So odd a choice as “The War That Time Forgot” is, I think that it could soar if given to the right team and given something resembling the indie treatment by editorial.

Unfortunately for this article, that means giving the writer space to develop their own concept and so I’ve tried to restrain myself from coming up with too much on my own. However, I conceived of this title a a vehicle for a specific creator and I think that will help explain a little of my thinking.

The original "War That Time Forgot" took a...somewhat lax approach to scientific accuracy...

The original “War That Time Forgot” took a…somewhat lax approach to scientific accuracy…

Caitlín R. Kiernan broke into mainstream comics in a pretty big way when she was approached to write The Dreaming, a one of three spinoffs of The Sandman, by Neil Gaiman. Kiernan wrote the series for four and a half years, penned a Bast story for Sandman Presents:, and stepped onto even more hallowed ground by writing two Death miniseries.

As if that weren’t enough, Kiernan’s life is basically everything you dreamed of when you were a kid. An accomplished novelist and comic writer, Kiernan was also the lead singer of of a “goth-folk-blues band” called Death’s Little Sister, after Delirium of the Endless. Oh, and she’s a professional paleontologist.

Needless to say, I quickly paired her with the “The War That Time Forgot”.

This bird needs to stop blaspheming!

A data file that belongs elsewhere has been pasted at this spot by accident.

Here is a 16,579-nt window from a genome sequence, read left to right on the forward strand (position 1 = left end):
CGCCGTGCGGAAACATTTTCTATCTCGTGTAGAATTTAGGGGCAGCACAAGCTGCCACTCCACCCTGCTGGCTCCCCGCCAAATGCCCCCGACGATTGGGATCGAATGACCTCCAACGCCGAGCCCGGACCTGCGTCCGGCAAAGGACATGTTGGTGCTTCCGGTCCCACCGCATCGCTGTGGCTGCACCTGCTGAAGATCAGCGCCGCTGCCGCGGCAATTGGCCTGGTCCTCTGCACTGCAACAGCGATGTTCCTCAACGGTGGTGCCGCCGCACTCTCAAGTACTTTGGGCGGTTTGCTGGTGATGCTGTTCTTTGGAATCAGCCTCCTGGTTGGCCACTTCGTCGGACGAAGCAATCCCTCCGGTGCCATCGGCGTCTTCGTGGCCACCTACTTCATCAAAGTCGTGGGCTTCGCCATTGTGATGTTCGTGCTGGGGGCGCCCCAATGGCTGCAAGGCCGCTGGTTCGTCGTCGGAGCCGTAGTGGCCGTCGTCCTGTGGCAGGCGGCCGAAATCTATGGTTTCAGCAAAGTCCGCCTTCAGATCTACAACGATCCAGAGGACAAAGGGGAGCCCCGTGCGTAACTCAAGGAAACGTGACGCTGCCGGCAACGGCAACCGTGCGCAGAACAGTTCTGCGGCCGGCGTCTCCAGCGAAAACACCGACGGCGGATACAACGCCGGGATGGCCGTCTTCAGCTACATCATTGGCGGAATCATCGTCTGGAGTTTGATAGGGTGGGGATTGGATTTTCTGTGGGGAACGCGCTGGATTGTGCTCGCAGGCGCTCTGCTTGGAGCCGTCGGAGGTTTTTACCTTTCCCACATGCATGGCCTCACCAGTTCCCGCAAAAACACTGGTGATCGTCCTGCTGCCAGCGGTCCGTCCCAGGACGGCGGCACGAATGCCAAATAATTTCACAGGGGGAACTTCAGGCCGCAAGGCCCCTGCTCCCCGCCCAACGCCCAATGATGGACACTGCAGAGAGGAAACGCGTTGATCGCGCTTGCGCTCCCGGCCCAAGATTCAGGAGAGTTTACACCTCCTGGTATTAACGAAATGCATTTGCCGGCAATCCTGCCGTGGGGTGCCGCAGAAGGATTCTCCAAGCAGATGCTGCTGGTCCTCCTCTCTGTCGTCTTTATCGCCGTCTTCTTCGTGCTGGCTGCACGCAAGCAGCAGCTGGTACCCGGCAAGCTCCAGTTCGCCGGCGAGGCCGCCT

Most of Kiernan’s recent comic work has been part of her Alabaster series, expanding on the adventures of Dancy Flammarion, the lead of her novel, Alabaster. The Dancy stories are a concentrated dose of dark fantasy horror and Southern twang. Seriously, Flammarion’s vocal cords read like rusted brass and the atmosphere of the stories is thick and nigh overwhelming (in the best way).

While the choice between a personally cruel Satan and a distant God whose love resembles the work of H.P. Lovecraft far more than any gospel may make for a better sense of fear and awe than a flesh and blood archosaur, it does do something to mirror the role we frequently place dinosaurs in, that of impossibly great beasts that remind us of our insignificance, either with their destruction or their teeth. Alabaster also demonstrates Kiernan’s focus on mood and character, which I think would be essential in writing a dinosaur comic.

When all’s said and done, dinosaurs are just animals. As much as I love dinosaur stories, they naturally have to either anthropomorphize the dinosaurs into possessing distinct personalities or try to impose some narrative onto them, often awkwardly. Survival doesn’t have a purpose, dinosaurs don’t naturally make for the most complex antagonists. In order to pull off The War That Time Forgot, you need a writer who can make our heroes vital and interesting enough that they can hold reader attention by themselves. Clearly Dancy Flammarion is proof that Kiernan can do that.

While Kiernan might not seem the most natural choice to pen a war comic, it’s my opinion that any war story worth hearing is also a horror story. Indeed the greatest question to me is how straight Kiernan would play the two elements of the story. Would she stick to soldiers on the island or would there be a civilian contingent? And how accurate would she be with her dinosaurs? These are all great questions but I’m afraid they’re not likely to be answered unless Ms. Kiernan wants to respond to this article or my fortunes take a dramatic turn for the better. Given that the direction of this series may ever remain an unanswered question, how would you handle it, fellow writers and readers?

Tomorrow… The Dark Knight.